“Going to Riverside was like racing our baby Daytona. With the high banks, you could get going pretty good. It was a real tough track, especially with the local drivers like Bob Polverari, Charlie Glazier, Lou Toro, it was tough.”

But Greger settled in and earned the first of his 38 career wins on August 5, 1978. It was also the year that he would capture his first modified championship at the track known affectionately as ‘The Park’.

When Riverside Park Speedway went from being sanctioned by United Racing to the more popular NASCAR sanctioned, Greger and all of the Park regulars knew the competition was about to get tougher as that brought in drivers such as Richie Evans, Jerry Cook and Geoff Bodine.

“I think with NASCAR, naturally, it made the racing better and it made us better. I mean after a race when you beat Richie, Cook and Bodine, you knew you did something.” Stan said. “I really enjoyed racing with them.”
When asked if he got to know Evans outside of the track, Greger replied, “Oh yeah, every week after the races we’d go to the bar across the street and that was where everybody got to know each other.”

“At the race track, Richie and I would say hello but he was all business but at the bar, he’d open up and you could talk racing.”

Later Greger moved into the Billy Simons #9 cars, and there he earned another title. “Billy always had good stuff. I did a lot of racing with him and then with Bill Pelly.”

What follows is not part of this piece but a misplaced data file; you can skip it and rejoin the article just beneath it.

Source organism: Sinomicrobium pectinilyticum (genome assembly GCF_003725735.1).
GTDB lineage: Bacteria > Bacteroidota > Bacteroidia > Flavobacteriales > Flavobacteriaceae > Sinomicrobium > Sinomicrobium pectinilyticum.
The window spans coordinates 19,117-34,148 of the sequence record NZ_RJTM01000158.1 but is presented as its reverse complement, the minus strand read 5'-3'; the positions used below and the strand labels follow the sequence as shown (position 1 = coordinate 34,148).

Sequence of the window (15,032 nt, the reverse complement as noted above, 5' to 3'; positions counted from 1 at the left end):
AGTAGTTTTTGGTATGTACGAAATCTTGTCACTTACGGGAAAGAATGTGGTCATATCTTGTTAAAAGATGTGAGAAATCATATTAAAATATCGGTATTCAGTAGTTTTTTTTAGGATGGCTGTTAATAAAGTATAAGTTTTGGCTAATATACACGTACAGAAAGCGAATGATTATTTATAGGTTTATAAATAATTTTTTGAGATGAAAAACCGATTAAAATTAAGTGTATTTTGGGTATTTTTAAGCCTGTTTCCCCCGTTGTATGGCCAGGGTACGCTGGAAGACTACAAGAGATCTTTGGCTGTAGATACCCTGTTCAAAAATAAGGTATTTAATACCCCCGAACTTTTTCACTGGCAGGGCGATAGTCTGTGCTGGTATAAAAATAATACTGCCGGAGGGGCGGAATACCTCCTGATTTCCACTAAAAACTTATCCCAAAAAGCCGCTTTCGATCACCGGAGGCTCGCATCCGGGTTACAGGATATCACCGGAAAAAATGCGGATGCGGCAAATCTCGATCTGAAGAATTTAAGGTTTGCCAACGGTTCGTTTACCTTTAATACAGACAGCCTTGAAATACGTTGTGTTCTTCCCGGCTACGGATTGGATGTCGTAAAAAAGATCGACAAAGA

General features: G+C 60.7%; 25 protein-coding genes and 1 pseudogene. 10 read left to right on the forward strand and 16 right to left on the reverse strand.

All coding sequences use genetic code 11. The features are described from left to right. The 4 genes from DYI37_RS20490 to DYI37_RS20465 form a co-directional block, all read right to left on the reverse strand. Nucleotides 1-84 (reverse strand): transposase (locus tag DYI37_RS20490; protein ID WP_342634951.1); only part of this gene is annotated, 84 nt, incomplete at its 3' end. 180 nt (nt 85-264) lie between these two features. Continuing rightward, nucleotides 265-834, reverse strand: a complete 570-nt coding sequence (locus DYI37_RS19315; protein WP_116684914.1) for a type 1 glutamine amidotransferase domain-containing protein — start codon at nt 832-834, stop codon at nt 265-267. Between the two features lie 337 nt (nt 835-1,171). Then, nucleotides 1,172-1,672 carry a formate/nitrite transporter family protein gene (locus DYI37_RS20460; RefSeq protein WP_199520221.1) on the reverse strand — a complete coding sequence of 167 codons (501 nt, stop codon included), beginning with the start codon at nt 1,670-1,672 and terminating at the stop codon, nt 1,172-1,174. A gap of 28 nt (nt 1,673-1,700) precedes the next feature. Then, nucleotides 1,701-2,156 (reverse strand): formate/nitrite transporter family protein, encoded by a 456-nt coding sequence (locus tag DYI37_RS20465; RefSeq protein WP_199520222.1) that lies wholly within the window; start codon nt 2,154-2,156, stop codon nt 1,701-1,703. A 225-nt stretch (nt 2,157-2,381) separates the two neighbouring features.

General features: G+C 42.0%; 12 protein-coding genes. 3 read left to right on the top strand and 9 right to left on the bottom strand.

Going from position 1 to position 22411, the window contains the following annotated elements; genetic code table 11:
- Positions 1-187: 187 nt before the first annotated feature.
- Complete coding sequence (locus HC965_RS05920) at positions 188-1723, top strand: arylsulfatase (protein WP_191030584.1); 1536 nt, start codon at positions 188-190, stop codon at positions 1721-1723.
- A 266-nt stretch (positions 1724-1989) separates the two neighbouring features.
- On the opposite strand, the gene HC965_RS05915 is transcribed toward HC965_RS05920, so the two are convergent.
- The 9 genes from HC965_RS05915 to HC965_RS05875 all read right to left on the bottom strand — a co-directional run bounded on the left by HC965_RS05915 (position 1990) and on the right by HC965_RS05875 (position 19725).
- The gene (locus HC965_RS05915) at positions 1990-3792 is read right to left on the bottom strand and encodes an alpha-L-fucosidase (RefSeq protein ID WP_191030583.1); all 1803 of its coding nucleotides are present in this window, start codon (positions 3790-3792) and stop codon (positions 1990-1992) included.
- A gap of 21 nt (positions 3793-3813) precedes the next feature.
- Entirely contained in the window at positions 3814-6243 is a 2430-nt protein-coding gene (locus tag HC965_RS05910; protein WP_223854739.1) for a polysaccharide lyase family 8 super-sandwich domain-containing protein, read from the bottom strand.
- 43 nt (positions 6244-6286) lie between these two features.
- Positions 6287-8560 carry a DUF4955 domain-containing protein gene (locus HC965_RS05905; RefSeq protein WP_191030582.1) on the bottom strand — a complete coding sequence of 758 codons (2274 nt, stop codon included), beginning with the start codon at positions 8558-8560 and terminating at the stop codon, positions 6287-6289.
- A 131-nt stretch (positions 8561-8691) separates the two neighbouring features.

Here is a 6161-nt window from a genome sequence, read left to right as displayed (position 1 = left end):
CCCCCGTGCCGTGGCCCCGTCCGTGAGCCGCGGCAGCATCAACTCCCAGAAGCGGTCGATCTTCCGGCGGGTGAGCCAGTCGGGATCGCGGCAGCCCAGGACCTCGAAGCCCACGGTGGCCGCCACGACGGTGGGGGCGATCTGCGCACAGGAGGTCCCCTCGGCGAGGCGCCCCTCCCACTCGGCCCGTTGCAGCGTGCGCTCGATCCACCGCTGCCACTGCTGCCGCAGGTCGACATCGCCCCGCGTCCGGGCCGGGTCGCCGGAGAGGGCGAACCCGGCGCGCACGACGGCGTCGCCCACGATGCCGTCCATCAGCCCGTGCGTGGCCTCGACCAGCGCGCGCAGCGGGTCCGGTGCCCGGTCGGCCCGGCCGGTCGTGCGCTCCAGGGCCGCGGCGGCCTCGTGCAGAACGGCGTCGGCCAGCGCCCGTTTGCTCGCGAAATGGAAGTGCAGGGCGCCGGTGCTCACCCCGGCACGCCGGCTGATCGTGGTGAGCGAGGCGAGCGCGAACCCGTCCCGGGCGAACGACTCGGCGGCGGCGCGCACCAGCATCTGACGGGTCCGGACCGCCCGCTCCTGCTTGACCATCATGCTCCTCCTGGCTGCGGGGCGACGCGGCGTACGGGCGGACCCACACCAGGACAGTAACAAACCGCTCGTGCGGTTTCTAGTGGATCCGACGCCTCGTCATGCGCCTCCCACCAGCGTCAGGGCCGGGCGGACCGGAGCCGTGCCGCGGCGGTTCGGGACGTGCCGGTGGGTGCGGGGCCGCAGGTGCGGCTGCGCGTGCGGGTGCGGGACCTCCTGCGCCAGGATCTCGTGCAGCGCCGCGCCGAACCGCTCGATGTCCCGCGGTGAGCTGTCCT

In all, Greger was a feature winner at Plainville, Riverside Park, Stafford Motor Speedway, Monadnock Speedway in New Hampshire and even finished 5th in one of the Thompson 300 races that making the race, was just about as big as winning the race.

Greger also raced at the Martinsville Speedway and New Smyrna Speedway in Florida.

Stan with car owner Billy Simons at "The Park"
Photographer Unknown

“I had so many good times racing. I think the highlight would be the first Riverside Park championship. I think we finished inside the top five every week that year.”

As the decade turned from the 80’s to the 90’s, the car counts were falling and the good rides were getting scarce, it was then Greger knew the end of his modified career was nearing.

“The field of cars was getting lean and you couldn’t get a good ride, besides it was too expensive for someone to run a modified.”

Since Greger left the racing scene, he hasn’t been to many races but still watches the races on television but maybe might be off to watch some local racing.

The Bill Pelly #10 at Riverside
Dave Pardi Photo

Since Greger left the racing scene, he hasn’t been to many races but still watches the races on television but maybe might be off to watch some local racing.

When Greger left the sport, he left hundreds of fans behind who knew what a true gentleman on the track and off was really all about.

And while he may not be racing, Stash is still remembered as one of the best drivers at Plainville Stadium and of course, the Riverside Park Speedway.

Winning one title was hard enough but to win three certainly put him in elite status at the track known simply as ‘The Park.”

Stan Greger Thru The Years

Phil Hoyt Photo

Phil Hoyt Photo

Phil Hoyt Photo

Steve Kennedy Photo

Phil Hoyt Photo

Steve Kennedy Photo

Danny Pardi Collection

Danny Pardi Collection

Danny Pardi Collection
Danny Pardi Collection

Brian Danko has been covering Auto Racing for over 30 years for various magazines & and racing papers including Area Auto Racing News. His weekly column can be seen "In The Print Editions" of  The New Britain Herald & The Bristol Press.